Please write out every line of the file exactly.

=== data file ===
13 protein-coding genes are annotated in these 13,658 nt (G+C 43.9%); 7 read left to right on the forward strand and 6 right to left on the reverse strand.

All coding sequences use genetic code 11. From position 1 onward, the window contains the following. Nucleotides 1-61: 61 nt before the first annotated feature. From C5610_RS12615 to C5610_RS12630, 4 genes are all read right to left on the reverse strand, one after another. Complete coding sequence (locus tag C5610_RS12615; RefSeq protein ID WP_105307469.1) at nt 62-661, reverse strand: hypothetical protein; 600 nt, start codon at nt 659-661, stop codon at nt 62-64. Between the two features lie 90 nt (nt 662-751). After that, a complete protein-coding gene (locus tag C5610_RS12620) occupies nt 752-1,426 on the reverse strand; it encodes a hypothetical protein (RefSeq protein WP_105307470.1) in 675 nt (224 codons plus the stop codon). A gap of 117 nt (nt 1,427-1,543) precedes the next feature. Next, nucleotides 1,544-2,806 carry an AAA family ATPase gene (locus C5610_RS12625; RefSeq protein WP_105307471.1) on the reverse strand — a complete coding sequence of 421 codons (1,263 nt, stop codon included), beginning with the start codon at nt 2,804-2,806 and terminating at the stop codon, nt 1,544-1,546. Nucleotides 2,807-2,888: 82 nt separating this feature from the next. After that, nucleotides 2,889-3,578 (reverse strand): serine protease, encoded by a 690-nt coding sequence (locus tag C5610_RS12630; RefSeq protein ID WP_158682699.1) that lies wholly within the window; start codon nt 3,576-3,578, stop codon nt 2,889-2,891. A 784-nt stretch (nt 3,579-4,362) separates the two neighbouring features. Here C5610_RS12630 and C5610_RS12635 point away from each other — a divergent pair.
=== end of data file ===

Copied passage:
13 protein-coding genes are annotated in these 13,658 nt (G+C 43.9%); 7 read left to right on the forward strand and 6 right to left on the reverse strand.

All coding sequences use genetic code 11. From position 1 onward, the window contains the following. Nucleotides 1-61: 61 nt before the first annotated feature. From C5610_RS12615 to C5610_RS12630, 4 genes are all read right to left on the reverse strand, one after another. Complete coding sequence (locus tag C5610_RS12615; RefSeq protein ID WP_105307469.1) at nt 62-661, reverse strand: hypothetical protein; 600 nt, start codon at nt 659-661, stop codon at nt 62-64. Between the two features lie 90 nt (nt 662-751). After that, a complete protein-coding gene (locus tag C5610_RS12620) occupies nt 752-1,426 on the reverse strand; it encodes a hypothetical protein (RefSeq protein WP_105307470.1) in 675 nt (224 codons plus the stop codon). A gap of 117 nt (nt 1,427-1,543) precedes the next feature. Next, nucleotides 1,544-2,806 carry an AAA family ATPase gene (locus C5610_RS12625; RefSeq protein WP_105307471.1) on the reverse strand — a complete coding sequence of 421 codons (1,263 nt, stop codon included), beginning with the start codon at nt 2,804-2,806 and terminating at the stop codon, nt 1,544-1,546. Nucleotides 2,807-2,888: 82 nt separating this feature from the next. After that, nucleotides 2,889-3,578 (reverse strand): serine protease, encoded by a 690-nt coding sequence (locus tag C5610_RS12630; RefSeq protein ID WP_158682699.1) that lies wholly within the window; start codon nt 3,576-3,578, stop codon nt 2,889-2,891. A 784-nt stretch (nt 3,579-4,362) separates the two neighbouring features. Here C5610_RS12630 and C5610_RS12635 point away from each other — a divergent pair.